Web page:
Reports from the Office of the President show an updated number of 184,000 households, 175 health facilities and 16,000 schools damaged by the 7 and 19 September earthquakes. Reconstruction has started in 4,000 schools, which means that 75% of severely damaged schools are yet to start demolition and rebuilding. More than 73,000 families in Chiapas and Oaxaca have received support for house reconstruction. (Source: Presidency. 7 November)
Reconstruction will require ~US$2.5 billion, one tenth of which is expected to come from the private sector. A webpage has been opened to access information on the use of these resources: http://www.transparenciapresupuestaria.gob.mx/
The Minister of Education has announced the installation of 4,000 temporary learning spaces throughout the country. (Source: SEP. 9 November)
Civil society in Mexico City is organizing a protest movement to demand that repairs and reconstruction of their houses should be financed with public resources. They have rejected government credits for such purpose. (Source: La Jornada, 10 November)
UNICEF´s response plan continues to be implemented: 34 out of 38 planned Child Friendly Spaces (CFS) have been installed; 300 school in a box kits have been delivered, along with 100 temporary learning spaces and 2,400 hygiene kits.
Situation Overview & Humanitarian Needs
Reconstruction is the current topic of debate for the Government of Mexico, almost 2 months after the two earthquakes. Most safety verifications of houses, public and private buildings have supposedly concluded, and the Civil Protection Authorities have identified infrastructures that are subject to demolition and those which qualify for compensation. Among the five earthquake-affected states, the State of Puebla has proven its leadership in terms of resumption of school classes; Puebla is where UNICEF was primarily requested to assist in terms of provision of temporary learning spaces (TLS). Other states, such as Morelos, Chiapas and Oaxaca, have started to request TLS assistance only two months following the earthquakes. Chiapas and Oaxaca have been awaiting prefabricated classrooms as a condition to reopen classes; however, in the particular case of Chiapas, out of 2,173 damaged and severely damaged schools, only 250 prefabricated classrooms have been distributed amongst these schools, and there is no indication yet as to who is expected to fill the gap. In addition to the lack of classrooms, water and sanitation facilities in schools have also been damaged, but there are no plans so far at the state level on how to address these issues. Given the delayed response in temporary solutions for classrooms, communities have hinted that schools may have to be reopened only after full reconstruction is finalized, which is projected to be by April 2018 in some municipalities; this would translate into a loss of 8 months in a full school year for children attending schools in these states. In addition, the Ministry of Education at the federal level has mentioned that Guerrero and the State of Mexico, which were partially affected by the earthquakes, are in great need of temporary learning spaces, school kits and training of teachers.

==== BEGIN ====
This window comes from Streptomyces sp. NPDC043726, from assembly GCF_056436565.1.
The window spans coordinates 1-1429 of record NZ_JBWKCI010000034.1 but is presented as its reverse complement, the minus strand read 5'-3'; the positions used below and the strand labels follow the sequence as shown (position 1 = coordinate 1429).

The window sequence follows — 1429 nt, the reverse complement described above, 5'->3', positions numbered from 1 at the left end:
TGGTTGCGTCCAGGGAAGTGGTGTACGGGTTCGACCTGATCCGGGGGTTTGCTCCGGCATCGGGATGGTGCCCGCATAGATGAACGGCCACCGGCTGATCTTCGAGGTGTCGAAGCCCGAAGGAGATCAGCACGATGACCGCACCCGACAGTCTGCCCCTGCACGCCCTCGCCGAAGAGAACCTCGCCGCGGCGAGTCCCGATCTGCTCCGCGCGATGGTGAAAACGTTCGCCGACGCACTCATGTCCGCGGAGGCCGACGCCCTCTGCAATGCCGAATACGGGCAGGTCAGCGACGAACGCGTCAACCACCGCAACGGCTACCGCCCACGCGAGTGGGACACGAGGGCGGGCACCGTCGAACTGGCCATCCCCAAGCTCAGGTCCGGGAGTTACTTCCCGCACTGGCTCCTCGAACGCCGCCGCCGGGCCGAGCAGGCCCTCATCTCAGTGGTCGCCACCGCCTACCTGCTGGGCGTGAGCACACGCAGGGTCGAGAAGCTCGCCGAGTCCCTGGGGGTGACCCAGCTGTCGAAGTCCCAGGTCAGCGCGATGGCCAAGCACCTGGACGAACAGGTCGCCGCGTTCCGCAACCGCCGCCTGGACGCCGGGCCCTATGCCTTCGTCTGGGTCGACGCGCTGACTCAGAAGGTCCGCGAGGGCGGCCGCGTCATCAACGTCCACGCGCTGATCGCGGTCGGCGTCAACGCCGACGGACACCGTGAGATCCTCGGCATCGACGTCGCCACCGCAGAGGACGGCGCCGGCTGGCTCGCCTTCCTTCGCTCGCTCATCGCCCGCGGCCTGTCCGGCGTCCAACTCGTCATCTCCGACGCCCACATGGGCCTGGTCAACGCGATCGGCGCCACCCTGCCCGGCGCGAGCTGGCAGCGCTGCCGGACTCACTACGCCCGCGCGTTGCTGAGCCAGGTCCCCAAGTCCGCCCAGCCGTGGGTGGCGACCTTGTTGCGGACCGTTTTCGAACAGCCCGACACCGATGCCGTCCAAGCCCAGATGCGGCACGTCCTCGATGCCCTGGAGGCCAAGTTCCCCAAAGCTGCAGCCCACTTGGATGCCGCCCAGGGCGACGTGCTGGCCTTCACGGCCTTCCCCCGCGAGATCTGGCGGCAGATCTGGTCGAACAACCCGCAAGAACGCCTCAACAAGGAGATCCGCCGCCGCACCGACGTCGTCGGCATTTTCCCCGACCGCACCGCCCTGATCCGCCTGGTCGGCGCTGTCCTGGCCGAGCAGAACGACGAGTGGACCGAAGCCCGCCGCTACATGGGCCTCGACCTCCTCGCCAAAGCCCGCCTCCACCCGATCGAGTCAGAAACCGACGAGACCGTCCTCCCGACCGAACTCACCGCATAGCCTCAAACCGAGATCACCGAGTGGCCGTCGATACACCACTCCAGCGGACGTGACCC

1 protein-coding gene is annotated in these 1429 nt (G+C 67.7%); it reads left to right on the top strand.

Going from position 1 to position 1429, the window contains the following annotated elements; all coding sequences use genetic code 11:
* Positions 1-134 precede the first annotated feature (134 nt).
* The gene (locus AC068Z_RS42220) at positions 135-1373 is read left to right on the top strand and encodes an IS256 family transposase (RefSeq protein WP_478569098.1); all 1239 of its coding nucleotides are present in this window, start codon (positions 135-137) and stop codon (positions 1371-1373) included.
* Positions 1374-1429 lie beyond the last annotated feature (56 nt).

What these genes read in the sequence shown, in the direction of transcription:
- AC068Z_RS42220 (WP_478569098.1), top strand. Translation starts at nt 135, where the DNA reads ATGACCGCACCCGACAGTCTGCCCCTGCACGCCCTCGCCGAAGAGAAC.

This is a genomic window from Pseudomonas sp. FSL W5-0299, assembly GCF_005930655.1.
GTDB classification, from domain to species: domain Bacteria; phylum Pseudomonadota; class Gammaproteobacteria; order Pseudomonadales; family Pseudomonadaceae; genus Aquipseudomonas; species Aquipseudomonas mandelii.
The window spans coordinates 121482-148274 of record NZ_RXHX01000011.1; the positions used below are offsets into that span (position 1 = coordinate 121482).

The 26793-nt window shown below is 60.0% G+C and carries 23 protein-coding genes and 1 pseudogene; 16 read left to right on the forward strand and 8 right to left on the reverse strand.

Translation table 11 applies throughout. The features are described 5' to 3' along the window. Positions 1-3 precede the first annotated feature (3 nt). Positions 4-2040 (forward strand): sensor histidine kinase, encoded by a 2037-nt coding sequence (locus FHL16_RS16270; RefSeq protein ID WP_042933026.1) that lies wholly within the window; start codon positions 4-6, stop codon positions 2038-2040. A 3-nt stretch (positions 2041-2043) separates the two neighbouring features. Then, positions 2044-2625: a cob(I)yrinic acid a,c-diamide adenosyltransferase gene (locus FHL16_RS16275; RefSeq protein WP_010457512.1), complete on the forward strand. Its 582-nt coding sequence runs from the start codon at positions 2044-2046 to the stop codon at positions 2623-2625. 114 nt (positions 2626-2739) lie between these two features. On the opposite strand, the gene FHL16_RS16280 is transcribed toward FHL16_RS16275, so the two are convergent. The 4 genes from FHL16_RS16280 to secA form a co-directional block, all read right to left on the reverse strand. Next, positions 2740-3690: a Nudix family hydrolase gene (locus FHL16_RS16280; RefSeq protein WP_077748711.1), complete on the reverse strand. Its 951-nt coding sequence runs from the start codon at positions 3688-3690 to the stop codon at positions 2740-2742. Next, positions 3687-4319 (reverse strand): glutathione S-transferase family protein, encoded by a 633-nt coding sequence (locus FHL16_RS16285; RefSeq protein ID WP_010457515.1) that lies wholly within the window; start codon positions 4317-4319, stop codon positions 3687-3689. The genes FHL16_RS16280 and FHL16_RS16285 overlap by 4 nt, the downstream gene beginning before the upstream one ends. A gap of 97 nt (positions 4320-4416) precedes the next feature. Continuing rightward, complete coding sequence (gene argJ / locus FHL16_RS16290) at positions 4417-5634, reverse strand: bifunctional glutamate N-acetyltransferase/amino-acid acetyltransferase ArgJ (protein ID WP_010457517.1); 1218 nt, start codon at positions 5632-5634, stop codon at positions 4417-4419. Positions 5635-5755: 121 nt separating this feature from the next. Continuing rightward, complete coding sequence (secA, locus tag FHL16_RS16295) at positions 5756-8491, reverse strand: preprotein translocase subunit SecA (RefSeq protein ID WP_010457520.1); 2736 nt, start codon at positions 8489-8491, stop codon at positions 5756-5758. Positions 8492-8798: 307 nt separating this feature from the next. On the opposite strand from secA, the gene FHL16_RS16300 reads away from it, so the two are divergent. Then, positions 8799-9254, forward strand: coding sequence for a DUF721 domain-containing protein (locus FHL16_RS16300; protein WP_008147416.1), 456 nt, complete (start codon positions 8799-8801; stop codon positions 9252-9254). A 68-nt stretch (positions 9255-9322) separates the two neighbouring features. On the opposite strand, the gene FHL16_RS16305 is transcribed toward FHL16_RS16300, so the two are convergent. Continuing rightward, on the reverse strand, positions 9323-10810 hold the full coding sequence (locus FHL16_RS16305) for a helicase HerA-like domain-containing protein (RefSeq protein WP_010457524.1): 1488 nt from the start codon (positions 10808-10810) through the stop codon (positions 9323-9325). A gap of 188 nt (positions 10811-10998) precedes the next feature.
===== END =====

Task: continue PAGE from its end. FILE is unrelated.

The current cash transfer program for house reconstruction is at the centre of controversy, with reports that the cash cards, distributed to the affected population by the government’s development bank BANSEFI, were cloned and that beneficiaries have complained that the funds in these cards have suddenly disappeared after being used once, or that there were charges on the card with purchases from other states. These complaints have been received by UNICEF staff during a monitoring mission from 1-3 November 2017, particularly in Oaxaca State, and have also been reported widely in the national media